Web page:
In addition to being a library manager, I’m a father who has to make (and often coach) the after-work basketball, soccer, and baseball practices, who has to lead the Cub Scout den meeting, and who has to occasionally stay home with a sick kid. Like many professional librarians, this means that I often do work outside the “normal” 8-5, Monday thru Friday schedule. In some cases the work outside the traditional workday is a means to stay ahead, in other cases it’s a way to make up for lost time.
I have a great office environment and I love to go to work each day. In our office suite — a cubicle environment housing me(in an office, with a door that rarely closes) and ten other staff members –I get great ideas, energy, and motivation from the colleagues around me. I really enjoy the conversations we have – some work related, some not – and appreciate our camaraderie. However, there are times when I love to just kick back in my recliner with my laptop, a cup of coffee, and my favorite pair of sweatpants, and really focus on a project (or my inbox). At other times I have done work in a different environment, sipping a hot beverage while mooching the wifi in one of our many coffee shops about town.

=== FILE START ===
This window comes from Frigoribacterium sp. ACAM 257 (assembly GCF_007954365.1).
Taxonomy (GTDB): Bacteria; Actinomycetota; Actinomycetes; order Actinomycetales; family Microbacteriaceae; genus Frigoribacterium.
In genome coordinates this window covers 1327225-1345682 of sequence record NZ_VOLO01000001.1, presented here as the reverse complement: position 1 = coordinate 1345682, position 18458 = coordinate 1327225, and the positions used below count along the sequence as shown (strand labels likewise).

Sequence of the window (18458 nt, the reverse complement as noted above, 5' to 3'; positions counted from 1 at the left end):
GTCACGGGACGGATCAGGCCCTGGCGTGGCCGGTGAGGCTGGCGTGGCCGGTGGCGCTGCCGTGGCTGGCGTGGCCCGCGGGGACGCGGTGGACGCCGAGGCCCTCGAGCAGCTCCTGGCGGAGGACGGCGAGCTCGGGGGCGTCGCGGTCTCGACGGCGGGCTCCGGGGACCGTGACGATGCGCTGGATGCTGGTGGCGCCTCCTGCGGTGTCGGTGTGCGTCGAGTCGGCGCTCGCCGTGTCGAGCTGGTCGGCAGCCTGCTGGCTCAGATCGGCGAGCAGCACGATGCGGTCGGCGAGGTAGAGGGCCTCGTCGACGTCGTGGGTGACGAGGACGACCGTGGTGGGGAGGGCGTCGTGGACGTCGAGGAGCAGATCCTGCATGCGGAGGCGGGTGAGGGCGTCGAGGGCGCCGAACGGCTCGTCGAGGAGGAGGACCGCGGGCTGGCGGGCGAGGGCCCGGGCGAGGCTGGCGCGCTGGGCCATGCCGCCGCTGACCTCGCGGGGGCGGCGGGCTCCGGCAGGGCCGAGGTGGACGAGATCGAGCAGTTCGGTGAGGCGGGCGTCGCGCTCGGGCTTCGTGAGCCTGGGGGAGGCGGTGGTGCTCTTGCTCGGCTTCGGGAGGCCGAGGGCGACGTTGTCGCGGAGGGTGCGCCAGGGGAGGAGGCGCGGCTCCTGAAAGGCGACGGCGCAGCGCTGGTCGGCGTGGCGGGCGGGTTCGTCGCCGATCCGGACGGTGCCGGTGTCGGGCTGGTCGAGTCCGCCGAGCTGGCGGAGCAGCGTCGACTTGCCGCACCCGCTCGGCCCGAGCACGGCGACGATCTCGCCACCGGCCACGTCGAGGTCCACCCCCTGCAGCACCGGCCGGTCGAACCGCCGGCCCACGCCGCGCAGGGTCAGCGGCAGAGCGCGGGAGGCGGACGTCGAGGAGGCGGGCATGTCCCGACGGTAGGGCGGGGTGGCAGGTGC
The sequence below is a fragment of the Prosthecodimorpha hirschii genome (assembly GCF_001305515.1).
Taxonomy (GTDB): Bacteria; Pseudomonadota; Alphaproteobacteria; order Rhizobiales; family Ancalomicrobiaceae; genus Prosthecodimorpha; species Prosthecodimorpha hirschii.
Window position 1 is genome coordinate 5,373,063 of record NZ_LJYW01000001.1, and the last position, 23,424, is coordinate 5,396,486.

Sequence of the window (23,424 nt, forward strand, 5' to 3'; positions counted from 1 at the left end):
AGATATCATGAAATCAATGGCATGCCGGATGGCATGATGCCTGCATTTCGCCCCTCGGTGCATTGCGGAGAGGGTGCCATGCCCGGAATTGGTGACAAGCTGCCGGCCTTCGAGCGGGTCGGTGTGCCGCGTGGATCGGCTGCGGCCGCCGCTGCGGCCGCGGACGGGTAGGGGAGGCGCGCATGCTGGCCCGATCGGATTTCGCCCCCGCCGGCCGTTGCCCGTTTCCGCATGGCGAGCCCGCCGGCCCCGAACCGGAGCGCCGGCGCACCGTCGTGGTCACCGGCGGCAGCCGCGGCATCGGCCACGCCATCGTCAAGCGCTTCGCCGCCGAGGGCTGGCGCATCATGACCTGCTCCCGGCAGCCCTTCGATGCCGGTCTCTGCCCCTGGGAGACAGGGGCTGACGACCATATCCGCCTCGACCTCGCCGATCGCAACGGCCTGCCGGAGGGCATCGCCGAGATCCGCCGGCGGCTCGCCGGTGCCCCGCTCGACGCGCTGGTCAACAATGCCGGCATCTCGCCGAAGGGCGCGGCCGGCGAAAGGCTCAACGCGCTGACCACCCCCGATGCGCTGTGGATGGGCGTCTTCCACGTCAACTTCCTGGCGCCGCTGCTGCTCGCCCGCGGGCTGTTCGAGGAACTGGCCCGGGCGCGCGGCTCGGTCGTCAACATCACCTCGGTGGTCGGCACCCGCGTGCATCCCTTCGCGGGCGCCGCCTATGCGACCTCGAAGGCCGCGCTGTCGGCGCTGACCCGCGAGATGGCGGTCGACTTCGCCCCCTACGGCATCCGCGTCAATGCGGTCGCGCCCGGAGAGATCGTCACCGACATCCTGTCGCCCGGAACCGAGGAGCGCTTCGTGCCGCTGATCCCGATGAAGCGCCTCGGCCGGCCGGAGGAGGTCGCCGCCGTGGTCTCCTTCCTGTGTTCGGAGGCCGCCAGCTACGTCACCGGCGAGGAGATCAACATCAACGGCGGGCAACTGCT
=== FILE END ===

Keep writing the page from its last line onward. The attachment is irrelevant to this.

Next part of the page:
I’m a believer in giving my staff the resources they need to do their best work, and giving them the spaces and time to accomplish their tasks. In addition to reading some books on the topic of work, I looked around the library web/blogosphere to see what librarians have written on the topic. Below are some of the best articles and posts covering teleworking, working from home, and flexible work schedules/environments in libraries.
At a time when we’re looking at reduced staffing in libraries, reduced salaries, reduced benefits, and reduced morale, it might be a good time to ask your boss about telecommuting (working from home) opportunities. Maybe your union could concede a 5% pay cut if every staff member gets two telecommuting days per month. Maybe you agree to a transfer or a reduction in health care if you get to work from home a half-day each week. I can tell you from experience that telecommuting is a positive thing: for both the employee and the employer.
It also happens that I hear from a variety of librarians that they work for library administrators who don’t “like” or “approve” or “support” working from locations other than the libraries.
To which I say, “Why not?”
In my experience, offering library staff the freedom to intermittently do their work in the way they see fit isn’t a detriment to productivity, to collegiality, to collaboration, or to accountability. On the flipside, forcing attendance at the library can result in more paid time off being used, in lowered productivity from people who could have been more effective in a different environment, and some serious crushing of morale when the administration is perceived as being inflexible and unsympathetic.